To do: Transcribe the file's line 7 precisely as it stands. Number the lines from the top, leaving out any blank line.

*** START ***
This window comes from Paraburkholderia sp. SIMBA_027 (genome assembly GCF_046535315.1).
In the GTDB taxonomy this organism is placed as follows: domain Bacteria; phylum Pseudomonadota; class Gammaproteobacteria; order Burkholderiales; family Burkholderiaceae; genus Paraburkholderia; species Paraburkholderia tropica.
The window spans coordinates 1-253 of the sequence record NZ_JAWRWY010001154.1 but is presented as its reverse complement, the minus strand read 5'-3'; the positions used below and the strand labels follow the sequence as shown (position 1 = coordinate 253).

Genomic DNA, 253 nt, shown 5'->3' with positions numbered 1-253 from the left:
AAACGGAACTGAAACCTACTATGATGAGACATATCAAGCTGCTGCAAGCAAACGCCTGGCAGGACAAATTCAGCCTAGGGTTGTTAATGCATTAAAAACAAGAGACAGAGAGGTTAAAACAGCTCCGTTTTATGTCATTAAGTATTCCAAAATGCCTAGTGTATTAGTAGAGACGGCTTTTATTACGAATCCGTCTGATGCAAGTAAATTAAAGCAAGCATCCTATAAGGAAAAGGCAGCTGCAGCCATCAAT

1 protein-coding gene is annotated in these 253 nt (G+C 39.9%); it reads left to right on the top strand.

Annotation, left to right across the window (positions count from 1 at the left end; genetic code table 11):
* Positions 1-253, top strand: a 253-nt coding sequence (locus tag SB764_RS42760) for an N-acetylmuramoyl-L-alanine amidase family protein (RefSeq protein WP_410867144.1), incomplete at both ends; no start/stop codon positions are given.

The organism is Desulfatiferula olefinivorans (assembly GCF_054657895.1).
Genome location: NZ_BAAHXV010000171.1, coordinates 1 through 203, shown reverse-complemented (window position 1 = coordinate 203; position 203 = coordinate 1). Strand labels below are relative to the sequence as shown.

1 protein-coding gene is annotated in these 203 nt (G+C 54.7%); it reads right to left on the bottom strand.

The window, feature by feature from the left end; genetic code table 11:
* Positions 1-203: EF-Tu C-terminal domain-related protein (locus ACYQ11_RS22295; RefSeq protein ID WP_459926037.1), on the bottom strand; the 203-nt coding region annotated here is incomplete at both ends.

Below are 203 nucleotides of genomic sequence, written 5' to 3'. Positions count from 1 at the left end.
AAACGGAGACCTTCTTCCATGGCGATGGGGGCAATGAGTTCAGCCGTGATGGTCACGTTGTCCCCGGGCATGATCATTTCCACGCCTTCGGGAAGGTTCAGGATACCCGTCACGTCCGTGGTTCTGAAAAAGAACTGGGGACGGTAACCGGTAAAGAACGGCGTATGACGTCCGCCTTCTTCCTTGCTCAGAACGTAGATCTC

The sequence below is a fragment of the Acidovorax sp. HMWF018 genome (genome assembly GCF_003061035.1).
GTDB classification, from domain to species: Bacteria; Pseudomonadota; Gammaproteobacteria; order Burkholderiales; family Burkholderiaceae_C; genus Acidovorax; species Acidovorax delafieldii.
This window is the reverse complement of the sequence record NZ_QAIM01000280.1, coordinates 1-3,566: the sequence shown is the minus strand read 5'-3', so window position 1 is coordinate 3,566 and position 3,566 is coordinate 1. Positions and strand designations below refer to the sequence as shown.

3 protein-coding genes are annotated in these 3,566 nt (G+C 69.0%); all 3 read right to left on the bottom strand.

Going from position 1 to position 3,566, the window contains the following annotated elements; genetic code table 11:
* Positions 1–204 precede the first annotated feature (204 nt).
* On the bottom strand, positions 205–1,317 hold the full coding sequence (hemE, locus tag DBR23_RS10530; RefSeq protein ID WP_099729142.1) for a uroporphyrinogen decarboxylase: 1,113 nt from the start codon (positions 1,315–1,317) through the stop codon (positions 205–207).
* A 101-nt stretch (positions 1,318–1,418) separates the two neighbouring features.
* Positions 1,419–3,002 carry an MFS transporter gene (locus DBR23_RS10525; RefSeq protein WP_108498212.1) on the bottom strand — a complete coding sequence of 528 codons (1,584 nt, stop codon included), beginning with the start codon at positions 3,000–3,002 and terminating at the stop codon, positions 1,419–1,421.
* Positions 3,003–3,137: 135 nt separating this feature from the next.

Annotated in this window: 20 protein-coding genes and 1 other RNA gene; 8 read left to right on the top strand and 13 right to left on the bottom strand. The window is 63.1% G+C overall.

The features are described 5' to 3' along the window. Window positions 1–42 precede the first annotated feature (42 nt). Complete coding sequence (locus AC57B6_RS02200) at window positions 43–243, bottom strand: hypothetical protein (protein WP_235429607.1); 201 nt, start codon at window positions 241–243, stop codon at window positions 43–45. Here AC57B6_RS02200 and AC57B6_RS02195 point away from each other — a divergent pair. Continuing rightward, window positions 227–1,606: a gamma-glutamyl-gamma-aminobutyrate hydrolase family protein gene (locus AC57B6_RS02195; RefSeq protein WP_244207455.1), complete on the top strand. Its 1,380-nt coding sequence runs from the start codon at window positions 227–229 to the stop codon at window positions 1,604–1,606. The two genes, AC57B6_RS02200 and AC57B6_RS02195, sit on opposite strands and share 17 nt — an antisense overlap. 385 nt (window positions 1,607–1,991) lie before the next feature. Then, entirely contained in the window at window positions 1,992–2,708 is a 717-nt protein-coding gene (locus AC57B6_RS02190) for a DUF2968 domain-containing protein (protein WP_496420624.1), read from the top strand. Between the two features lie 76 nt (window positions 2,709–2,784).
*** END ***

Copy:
Annotation, left to right across the window (positions count from 1 at the left end; genetic code table 11):